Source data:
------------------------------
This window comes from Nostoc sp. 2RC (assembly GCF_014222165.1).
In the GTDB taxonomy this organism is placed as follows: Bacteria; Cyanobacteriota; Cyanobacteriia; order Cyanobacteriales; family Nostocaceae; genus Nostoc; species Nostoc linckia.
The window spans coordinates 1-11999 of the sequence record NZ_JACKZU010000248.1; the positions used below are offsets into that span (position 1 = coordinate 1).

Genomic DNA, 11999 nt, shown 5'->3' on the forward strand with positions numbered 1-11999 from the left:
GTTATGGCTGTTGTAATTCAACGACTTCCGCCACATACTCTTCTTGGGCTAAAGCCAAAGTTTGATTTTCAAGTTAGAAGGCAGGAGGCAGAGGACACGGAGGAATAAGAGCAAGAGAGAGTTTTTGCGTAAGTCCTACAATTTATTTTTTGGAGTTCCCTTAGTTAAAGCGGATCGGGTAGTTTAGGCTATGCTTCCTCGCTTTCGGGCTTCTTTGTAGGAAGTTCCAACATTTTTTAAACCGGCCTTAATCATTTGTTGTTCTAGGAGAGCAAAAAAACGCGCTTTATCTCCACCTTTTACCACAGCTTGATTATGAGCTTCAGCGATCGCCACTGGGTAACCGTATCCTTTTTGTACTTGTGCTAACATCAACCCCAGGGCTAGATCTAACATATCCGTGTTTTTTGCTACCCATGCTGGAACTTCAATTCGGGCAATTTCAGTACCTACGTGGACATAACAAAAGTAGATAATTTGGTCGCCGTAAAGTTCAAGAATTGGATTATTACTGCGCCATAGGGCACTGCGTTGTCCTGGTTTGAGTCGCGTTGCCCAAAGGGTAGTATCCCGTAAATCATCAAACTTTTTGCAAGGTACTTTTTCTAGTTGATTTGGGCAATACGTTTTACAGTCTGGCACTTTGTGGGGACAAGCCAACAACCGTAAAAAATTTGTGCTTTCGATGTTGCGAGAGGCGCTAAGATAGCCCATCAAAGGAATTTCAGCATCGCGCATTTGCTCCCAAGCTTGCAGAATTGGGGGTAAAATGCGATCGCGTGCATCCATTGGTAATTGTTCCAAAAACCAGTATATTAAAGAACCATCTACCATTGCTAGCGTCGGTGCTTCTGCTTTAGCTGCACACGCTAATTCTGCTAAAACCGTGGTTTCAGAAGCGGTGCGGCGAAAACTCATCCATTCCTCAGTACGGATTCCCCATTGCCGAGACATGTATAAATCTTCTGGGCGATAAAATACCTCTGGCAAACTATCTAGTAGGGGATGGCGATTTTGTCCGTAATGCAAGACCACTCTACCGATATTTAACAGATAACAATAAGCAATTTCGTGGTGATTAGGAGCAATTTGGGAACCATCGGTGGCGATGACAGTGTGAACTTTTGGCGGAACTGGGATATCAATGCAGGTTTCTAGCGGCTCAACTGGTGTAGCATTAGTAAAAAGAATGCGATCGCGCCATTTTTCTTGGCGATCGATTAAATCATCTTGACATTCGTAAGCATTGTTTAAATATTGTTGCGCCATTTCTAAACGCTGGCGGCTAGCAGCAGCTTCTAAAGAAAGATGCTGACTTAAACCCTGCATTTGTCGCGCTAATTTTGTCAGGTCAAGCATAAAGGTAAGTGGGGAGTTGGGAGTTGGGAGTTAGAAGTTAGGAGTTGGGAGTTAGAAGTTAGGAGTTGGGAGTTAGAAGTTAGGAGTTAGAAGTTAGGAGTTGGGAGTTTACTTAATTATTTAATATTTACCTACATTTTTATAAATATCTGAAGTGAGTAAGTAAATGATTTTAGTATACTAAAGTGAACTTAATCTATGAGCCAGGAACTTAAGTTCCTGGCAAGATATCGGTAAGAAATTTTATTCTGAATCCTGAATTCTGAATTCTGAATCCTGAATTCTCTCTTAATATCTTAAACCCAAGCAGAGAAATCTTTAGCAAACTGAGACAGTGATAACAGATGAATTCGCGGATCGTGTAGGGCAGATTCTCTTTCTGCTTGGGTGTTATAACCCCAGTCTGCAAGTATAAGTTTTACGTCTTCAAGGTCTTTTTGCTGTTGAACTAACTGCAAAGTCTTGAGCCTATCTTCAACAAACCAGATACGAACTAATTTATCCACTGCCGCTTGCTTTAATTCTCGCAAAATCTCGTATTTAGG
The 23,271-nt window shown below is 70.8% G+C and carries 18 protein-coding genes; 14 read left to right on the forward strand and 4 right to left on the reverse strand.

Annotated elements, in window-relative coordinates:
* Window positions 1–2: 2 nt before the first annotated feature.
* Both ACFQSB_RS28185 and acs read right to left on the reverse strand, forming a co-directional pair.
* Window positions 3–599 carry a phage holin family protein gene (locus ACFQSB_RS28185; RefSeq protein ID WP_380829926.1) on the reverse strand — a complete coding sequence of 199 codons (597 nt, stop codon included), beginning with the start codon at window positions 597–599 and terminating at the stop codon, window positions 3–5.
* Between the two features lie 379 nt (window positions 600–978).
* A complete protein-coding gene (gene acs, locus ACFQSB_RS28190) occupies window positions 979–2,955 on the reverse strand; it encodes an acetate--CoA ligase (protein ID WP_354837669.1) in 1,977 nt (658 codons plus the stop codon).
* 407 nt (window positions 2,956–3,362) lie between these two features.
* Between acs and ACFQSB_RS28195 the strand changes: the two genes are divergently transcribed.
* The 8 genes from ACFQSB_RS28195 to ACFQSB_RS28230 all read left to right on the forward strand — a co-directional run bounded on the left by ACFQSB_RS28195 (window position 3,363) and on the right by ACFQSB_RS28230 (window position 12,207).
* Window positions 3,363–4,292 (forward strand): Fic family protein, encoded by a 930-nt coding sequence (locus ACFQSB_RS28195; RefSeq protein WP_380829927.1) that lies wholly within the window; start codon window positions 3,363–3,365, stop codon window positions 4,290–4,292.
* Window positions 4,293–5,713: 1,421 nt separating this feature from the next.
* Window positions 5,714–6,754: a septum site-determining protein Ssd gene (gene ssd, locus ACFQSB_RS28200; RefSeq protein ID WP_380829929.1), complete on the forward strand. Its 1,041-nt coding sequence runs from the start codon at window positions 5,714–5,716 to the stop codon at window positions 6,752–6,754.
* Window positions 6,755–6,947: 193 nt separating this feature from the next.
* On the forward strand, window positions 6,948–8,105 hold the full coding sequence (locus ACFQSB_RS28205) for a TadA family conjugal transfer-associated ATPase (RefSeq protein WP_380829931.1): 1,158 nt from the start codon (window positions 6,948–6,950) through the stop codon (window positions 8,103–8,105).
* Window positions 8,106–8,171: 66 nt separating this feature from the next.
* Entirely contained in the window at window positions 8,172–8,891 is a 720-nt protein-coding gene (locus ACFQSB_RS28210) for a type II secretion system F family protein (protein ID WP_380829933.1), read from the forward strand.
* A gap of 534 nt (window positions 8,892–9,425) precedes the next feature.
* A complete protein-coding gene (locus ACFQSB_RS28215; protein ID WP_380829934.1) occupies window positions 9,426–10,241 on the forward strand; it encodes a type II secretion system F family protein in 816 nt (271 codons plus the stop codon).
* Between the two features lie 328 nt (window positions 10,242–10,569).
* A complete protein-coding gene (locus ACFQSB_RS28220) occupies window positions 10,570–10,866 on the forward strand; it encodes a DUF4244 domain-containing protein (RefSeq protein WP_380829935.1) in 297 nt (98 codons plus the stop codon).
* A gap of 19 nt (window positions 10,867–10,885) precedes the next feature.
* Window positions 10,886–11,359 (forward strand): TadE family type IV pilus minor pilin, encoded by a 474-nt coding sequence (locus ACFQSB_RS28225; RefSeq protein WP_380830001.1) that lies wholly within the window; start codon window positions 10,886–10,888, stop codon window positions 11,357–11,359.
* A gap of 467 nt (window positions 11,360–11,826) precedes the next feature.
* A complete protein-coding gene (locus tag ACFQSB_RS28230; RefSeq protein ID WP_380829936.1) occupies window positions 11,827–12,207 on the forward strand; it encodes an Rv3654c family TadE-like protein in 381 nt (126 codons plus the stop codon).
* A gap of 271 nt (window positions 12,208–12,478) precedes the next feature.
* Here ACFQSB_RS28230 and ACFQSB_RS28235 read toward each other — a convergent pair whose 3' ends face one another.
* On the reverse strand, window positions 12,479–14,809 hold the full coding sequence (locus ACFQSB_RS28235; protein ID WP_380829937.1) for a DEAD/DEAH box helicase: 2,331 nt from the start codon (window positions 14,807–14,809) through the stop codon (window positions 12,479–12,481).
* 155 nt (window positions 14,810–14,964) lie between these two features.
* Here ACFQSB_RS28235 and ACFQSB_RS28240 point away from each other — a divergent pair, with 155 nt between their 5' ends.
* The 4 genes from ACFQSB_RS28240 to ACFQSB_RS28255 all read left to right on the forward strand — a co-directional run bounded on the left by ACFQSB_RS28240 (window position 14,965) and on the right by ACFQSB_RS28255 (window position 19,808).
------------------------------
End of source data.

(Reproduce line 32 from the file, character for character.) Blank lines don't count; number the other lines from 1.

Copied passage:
* Here ACFQSB_RS28230 and ACFQSB_RS28235 read toward each other — a convergent pair whose 3' ends face one another.